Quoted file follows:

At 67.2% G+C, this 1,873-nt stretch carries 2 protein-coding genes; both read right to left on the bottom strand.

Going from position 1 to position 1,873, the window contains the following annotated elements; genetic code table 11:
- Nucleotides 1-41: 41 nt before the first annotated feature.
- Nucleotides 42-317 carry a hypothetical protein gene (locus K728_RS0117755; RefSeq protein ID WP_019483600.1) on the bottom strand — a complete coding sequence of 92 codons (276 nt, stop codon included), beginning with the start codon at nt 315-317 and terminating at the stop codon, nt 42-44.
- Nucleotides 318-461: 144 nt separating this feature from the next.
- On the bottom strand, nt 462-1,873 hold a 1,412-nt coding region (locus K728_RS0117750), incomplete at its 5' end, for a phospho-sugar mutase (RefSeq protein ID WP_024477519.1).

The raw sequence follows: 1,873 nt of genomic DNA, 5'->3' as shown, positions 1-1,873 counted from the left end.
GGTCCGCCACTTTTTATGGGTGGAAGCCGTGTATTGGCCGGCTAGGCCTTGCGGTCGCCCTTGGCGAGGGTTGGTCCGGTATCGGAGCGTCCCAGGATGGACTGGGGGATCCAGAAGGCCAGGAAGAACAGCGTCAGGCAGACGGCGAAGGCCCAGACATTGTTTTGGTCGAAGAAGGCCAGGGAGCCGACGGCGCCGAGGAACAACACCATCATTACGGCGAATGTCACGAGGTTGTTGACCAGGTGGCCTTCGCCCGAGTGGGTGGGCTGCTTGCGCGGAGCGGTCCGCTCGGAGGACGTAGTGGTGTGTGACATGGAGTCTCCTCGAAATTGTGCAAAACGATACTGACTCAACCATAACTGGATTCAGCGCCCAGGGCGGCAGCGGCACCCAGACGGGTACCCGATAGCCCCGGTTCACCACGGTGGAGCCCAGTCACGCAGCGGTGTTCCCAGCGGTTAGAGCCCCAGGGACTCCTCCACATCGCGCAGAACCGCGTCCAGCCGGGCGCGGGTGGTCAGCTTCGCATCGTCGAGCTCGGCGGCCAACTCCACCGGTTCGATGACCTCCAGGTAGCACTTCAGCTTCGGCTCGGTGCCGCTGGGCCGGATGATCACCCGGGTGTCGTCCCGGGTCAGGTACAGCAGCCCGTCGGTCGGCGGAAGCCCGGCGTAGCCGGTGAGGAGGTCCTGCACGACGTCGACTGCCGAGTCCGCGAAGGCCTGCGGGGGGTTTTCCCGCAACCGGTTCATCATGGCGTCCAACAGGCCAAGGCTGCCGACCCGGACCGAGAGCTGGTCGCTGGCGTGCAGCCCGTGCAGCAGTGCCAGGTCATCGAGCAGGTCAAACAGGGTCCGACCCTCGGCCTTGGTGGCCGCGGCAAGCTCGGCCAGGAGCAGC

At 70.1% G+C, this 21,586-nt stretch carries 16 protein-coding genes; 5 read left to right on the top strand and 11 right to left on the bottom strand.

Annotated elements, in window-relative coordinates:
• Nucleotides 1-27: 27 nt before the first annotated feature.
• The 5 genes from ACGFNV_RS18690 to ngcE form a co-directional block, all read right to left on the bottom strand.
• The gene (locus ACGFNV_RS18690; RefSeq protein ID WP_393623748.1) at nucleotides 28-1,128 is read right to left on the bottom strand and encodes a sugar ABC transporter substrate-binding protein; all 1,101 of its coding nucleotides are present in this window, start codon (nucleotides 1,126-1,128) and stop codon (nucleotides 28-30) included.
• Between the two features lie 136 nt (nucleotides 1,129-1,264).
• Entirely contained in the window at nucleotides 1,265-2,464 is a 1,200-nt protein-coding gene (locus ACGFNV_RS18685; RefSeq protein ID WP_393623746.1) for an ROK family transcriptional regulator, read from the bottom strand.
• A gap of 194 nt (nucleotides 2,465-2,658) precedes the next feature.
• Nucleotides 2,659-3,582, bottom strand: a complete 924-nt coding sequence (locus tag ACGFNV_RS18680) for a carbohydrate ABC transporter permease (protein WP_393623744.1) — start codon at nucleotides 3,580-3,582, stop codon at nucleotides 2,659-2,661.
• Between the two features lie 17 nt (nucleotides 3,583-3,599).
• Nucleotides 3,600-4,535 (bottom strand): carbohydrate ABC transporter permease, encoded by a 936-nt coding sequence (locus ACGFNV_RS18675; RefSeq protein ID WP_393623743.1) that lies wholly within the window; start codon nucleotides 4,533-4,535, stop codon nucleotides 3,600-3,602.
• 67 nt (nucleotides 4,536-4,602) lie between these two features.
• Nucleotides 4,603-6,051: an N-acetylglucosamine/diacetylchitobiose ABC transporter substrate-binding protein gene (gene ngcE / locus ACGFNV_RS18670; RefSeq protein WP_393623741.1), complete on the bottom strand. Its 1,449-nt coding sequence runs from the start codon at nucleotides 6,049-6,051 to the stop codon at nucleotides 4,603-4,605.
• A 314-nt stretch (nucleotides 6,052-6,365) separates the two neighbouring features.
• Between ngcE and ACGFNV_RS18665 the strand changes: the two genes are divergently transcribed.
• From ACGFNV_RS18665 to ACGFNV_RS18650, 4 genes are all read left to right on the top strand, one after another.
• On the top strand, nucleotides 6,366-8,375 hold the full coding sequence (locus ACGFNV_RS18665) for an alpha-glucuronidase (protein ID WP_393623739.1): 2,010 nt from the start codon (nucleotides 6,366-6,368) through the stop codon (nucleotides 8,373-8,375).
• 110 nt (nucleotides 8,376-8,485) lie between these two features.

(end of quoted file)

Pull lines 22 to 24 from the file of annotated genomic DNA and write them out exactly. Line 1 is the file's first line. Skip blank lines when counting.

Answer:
• A 314-nt stretch (nucleotides 6,052-6,365) separates the two neighbouring features.
• Between ngcE and ACGFNV_RS18665 the strand changes: the two genes are divergently transcribed.
• From ACGFNV_RS18665 to ACGFNV_RS18650, 4 genes are all read left to right on the top strand, one after another.